Monday, July 29, 2019
Russian Circles - Blood Year
"Hunter Moon" opens the album with a sombre and solemn pace of gently plucked guitar notes. Eventually accompanied with another guitar line whose single note twangs reverberate throughout to build the tension, this track feels like the yin to "Asa's" (the album opener from Guidance) yang. Almost as soon as you've been seduced by the relative quiet, the band's first single, "Arluck", crashes in with a solo cascade of heavy-pounding drums. As is the case with much of Russian Circles' material, no notes are lost in translation here. Between the opening drums, the opening bass solo that immediately follows, and the finger-tapped guitar lines, each instrument has its time in the sun right from the get-go. The gradual buildup and unity among all of "Arluck's" layers is so palpable that it resonates on a primal level. Their mastery over volume and the pacing of its highs and lows is done so well it makes you wonder why more bands don't take the "less is more" approach. "Milano" follows suit by taking the speed up a notch. Coming across as more of a faster-paced version of "Deficit," this track's rhythms wallow in distortion. A nice change of pace from "Arluck," "Milano's"
heaviness flows more than it punches. "Kohokia," the midway point of the album, acts as a bit of a reprieve. The track is one of two halves. The first is centered on one riff and how its variations run the gamut from clean, ominous notes to an impenetrable wall of sound. The second half is built on more finger-tapping from Sullivan's guitars, which helps to brighten things up.
The first half of the album is all well and good, but the second half of Blood Year is where the album truly earns its stripes. "Ghost on High" is a simple transition track whose elegant charm seamlessly weaves into one of the two best tracks on the whole album. "Sinaia" is a melding of the best elements of "Milano" and "Kohokia," and is perhaps the most emotionally charged outing of the album. The track's guitar riffs push and pull between soaring tremolo-picked anthems and thunderous crashes. These peaks and valleys foster an intoxicating dynamism that, as a result, will take you across a range of emotions while listening to it. Traditionally, Russian Circles will end their albums on softer notes. Not so in the case of Blood Year's closer, "Quartered." This track was the biggest pleasant surprise of the whole album. Not only is "Quartered" easily the heaviest thing on Blood Year, but it's the most continuously heavy thing the band has ever put out, period. It continues to ramp up in intensity until its very last seconds; so much so that it gives the track an unhinged quality that makes it seem as though the band threw caution to the wind and really wanted to get after it for the closer.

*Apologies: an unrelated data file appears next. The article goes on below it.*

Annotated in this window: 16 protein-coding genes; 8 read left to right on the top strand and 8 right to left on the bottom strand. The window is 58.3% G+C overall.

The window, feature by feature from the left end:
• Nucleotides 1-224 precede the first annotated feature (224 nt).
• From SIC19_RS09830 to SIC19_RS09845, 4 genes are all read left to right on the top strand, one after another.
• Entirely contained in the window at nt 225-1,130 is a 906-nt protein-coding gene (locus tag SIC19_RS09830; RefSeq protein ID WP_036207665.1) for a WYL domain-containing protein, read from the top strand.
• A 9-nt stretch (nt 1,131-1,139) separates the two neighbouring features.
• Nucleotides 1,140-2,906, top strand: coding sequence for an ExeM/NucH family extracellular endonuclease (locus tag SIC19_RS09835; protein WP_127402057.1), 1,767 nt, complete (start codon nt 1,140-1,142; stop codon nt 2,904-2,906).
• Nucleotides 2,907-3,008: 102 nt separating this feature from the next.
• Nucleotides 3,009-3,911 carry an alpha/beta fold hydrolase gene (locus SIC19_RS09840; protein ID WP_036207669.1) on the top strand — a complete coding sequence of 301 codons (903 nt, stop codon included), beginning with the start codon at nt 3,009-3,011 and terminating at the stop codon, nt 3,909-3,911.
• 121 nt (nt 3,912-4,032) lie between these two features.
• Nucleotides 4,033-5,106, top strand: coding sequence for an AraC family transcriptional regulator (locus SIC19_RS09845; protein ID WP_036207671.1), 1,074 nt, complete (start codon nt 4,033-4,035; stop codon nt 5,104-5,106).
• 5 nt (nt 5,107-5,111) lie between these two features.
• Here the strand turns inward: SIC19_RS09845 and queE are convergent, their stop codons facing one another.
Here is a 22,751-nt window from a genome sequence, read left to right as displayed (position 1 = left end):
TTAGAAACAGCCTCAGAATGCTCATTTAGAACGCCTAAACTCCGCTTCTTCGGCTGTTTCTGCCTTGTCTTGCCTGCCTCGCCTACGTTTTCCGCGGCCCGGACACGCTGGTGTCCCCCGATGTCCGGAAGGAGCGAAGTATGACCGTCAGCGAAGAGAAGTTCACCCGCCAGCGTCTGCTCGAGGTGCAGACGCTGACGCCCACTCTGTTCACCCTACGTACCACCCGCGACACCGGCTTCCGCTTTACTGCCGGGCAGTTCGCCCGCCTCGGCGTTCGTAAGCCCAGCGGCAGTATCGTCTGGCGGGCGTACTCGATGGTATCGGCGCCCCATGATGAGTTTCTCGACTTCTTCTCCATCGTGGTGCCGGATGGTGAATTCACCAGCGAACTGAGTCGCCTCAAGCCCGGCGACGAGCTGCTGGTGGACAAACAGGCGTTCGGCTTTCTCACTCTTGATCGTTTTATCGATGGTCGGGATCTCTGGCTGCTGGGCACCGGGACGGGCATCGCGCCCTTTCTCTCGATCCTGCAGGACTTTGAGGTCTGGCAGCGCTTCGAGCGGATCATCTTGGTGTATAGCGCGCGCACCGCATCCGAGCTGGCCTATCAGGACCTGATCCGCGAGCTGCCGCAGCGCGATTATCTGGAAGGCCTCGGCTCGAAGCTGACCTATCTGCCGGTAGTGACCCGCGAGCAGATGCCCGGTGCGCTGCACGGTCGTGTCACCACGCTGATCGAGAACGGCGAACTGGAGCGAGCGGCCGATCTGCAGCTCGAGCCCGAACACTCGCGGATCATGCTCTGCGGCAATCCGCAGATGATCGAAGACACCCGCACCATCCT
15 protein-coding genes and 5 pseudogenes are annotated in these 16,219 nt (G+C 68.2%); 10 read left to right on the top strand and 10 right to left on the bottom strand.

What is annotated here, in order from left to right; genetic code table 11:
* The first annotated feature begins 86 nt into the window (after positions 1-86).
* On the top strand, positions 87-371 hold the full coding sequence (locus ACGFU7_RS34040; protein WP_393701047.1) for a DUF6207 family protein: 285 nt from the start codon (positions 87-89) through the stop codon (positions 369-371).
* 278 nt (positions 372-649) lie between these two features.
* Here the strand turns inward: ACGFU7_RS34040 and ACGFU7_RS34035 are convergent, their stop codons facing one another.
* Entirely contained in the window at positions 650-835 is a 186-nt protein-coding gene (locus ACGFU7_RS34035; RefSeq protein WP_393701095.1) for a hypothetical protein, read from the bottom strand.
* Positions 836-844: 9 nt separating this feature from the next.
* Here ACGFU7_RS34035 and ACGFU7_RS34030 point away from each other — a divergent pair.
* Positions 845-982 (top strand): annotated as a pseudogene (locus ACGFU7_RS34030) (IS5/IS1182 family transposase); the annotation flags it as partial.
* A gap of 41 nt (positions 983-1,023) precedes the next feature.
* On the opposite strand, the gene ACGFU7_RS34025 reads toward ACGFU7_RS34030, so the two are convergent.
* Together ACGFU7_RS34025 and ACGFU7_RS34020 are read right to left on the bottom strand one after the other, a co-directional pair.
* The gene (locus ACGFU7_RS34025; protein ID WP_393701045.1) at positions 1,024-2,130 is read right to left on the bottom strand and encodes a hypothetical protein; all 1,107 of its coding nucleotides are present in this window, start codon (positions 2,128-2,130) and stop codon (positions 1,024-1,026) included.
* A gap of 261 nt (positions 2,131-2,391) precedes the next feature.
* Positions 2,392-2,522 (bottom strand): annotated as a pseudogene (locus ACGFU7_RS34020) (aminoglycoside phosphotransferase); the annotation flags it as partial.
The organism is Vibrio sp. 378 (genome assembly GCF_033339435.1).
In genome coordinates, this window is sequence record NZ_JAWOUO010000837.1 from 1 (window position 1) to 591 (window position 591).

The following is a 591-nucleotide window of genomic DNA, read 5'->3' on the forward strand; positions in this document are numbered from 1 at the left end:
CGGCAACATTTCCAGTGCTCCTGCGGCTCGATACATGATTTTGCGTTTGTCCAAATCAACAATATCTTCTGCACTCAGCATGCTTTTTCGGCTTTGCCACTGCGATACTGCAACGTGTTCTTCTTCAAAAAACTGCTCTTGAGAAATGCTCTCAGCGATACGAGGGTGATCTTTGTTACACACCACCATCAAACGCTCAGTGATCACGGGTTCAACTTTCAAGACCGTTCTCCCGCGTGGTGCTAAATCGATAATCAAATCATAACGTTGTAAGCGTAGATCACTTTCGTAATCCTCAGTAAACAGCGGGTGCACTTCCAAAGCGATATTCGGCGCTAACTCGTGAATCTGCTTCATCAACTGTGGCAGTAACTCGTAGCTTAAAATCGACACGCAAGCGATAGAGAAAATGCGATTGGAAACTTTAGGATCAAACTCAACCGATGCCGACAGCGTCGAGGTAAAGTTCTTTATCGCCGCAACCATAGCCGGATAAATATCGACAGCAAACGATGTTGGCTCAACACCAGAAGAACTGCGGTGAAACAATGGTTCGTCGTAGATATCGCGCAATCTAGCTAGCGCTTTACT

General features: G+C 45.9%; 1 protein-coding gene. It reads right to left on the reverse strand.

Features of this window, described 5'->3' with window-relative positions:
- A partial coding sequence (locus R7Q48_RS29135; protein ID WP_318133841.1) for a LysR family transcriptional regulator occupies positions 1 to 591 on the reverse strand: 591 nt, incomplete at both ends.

Time will be kind to Blood Year. Though it skews more towards the band's heavier sensibilities, it still has everything you've come to know and love from Russian Circles. While they have demonstrated in the past that they can cohesively mix the ebbs and flows of serene soundscapes and deafening heaviness, it's a refreshing change to hear them be more laser-focused on each of those things and then play around with the extremes of that dichotomy. This directness is something that can't be lauded enough. Blood Year is a forceful reassertion of what defines Russian Circles and damn does it sound good.